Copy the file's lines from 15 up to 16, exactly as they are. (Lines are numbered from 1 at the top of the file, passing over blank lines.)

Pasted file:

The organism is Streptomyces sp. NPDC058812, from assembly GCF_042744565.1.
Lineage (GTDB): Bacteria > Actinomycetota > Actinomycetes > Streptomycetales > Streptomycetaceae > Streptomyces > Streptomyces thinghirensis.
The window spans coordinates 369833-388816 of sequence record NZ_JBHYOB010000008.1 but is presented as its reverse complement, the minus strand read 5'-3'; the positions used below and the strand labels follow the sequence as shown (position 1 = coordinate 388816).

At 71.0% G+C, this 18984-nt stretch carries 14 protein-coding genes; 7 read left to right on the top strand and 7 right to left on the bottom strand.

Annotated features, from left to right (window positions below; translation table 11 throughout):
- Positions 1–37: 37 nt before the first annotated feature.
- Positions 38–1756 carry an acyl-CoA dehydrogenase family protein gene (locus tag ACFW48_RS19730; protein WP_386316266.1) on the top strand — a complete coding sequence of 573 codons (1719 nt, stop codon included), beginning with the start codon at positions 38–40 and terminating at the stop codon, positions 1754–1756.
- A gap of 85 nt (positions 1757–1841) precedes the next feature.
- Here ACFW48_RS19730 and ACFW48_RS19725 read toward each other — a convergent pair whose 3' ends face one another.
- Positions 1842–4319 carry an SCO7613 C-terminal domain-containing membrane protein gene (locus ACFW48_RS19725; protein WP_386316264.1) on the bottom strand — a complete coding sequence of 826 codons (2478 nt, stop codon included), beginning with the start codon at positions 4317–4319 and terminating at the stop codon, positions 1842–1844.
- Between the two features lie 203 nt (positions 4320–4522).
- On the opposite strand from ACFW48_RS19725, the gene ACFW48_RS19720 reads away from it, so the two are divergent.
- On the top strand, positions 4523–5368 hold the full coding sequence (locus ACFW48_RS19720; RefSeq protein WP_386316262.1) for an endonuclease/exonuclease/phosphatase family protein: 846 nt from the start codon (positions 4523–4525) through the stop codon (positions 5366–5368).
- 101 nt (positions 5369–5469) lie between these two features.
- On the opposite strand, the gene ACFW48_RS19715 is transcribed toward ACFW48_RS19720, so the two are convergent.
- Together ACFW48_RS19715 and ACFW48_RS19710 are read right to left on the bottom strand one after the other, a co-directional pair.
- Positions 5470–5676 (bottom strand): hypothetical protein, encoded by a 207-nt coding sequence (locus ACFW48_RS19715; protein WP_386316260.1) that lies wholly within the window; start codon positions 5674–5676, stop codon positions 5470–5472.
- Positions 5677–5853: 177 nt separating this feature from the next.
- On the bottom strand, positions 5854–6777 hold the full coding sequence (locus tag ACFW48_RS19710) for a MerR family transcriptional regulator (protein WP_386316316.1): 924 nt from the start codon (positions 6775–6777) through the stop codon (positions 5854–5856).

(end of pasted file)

- On the opposite strand, the gene ACFW48_RS19715 is transcribed toward ACFW48_RS19720, so the two are convergent.
- Together ACFW48_RS19715 and ACFW48_RS19710 are read right to left on the bottom strand one after the other, a co-directional pair.